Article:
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Re: [all candidates] discussions in -devel

Serafeim Zanikolas <sez@debian.org> writes:

> In the words of Lars [*]:
>     We're not very good at dealing with situations where a few individuals
>     are dominating the discussion by being loud, insistent, and unwilling to budge
>     or to give any credence to opposing views. I don't know what to do about that,
>     but we clearly need social and possibly technical tools for this.
> According to Lars, behind the scenes diplomacy is not sustainable. It seems to
> me that the only way to solve this issue effectively is to make trolling
> harder (requiring more effort) than ending it.

My impression so far, is that trolling isn't all that common. Ignorance
and unwillingness to compromise are much more common (combine it with
all parties showing signs of these, and the high amount of traffic, and
things will blow up very quickly). The problem is, whatever technical
solution we come up with that makes trolling and other misbehaviors
harder, will make normal discussions harder too, and that is not
something I'd like.

> Our usual approach of darwinism (whereby a single hacker's solution gets
> gradually adopted) does not work here because any attempted solution (social,
> technical or both) requires some kind of upfront policy change (and, for
> technical measures, some kind of infra change).
> How do you propose that we go about dealing with this issue, keeping in mind
> that it's imposs^Wchallenging to get to consensus about non-technical and
> potentially controversial policy (moderation) changes?

Unlike Lars, I believe in behind the scenes diplomacy, but perhaps that
would need a bit more coordination: a handful of people attempting it
uncoordinated may have undesirable results. At other times, it is simply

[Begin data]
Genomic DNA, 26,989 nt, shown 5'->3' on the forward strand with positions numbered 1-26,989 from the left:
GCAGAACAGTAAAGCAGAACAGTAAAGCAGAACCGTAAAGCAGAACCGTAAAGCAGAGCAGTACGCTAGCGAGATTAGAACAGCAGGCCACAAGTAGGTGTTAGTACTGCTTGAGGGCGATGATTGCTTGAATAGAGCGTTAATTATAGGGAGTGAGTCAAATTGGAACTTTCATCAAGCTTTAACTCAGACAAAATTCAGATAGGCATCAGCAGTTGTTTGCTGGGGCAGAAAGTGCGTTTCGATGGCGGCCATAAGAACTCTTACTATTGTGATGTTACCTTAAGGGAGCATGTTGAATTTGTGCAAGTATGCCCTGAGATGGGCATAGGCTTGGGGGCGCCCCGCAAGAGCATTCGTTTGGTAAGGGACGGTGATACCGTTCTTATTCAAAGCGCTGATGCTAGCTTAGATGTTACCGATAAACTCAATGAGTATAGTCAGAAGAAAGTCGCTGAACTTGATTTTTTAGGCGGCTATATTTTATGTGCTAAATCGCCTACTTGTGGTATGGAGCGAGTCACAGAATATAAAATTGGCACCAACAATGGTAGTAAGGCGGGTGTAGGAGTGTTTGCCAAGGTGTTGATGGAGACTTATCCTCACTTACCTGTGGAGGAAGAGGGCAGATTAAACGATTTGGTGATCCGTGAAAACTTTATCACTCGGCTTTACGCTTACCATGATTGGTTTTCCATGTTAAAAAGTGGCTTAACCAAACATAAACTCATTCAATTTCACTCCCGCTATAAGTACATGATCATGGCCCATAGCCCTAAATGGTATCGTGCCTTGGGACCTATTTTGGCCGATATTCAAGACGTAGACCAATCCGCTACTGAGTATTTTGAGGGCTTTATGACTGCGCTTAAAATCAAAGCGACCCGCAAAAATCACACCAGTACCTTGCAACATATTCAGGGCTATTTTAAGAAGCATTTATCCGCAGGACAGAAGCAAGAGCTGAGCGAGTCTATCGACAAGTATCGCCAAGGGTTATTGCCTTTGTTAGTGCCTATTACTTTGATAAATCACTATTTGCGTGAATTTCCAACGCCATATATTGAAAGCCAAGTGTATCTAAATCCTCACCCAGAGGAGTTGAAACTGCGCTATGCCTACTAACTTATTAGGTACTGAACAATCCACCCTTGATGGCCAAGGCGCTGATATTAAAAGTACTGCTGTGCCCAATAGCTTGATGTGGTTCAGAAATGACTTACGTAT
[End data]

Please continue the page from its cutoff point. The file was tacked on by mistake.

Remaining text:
impossible to stop a thread from blowing up, no matter how many people
you throw at the task. At these times, it would help if we had a way to
close down threads for a short amount of time (ie, anything that shares
the same subject, or references any message within the thread would be
held for moderation, or simply dropped). A reasonable rule of thumb
seems to be: "If it is more than 8 levels deep, or the thread has more
than two dozen mails within the first 48 hours, it will be going

But that's just an idea, and not a terribly good one, either.

I much prefer one of Lars' suggestion: "Real-life meetings between
participants. Debconf, sprints, FOSDEM, other such
conferences. Unfortunately, this is expensive, and we can't reach

Granted, that may not always be an option, but in many cases, I believe
it would work remarkably well. When a thread escalates and goes terribly
wrong, we can approach the involved parties behind the scenes, and
propose a real life meeting to resolve the issue. It's better for them,
better for us, and it needs preparation, so their energy will go into
gathering their thoughts instead of echoing the same things over and
over again to different people in the same thread.

Not everyone needs to be present at these meetings - perhaps there will
be times when the worst offenders won't even be there. But that's no
problem either, as if we get everyone else there, there will be noone to
feed the troll, either.

In short, I support real-life meetings to resolve these kinds of issues
that we usually see escalating, I'd prefer this over (moderation) policy
changes or technical workarounds. But if it comes to that, we should not
be afraid of working around social shortcomings with technical
roadblocks, either - at least temporarily.


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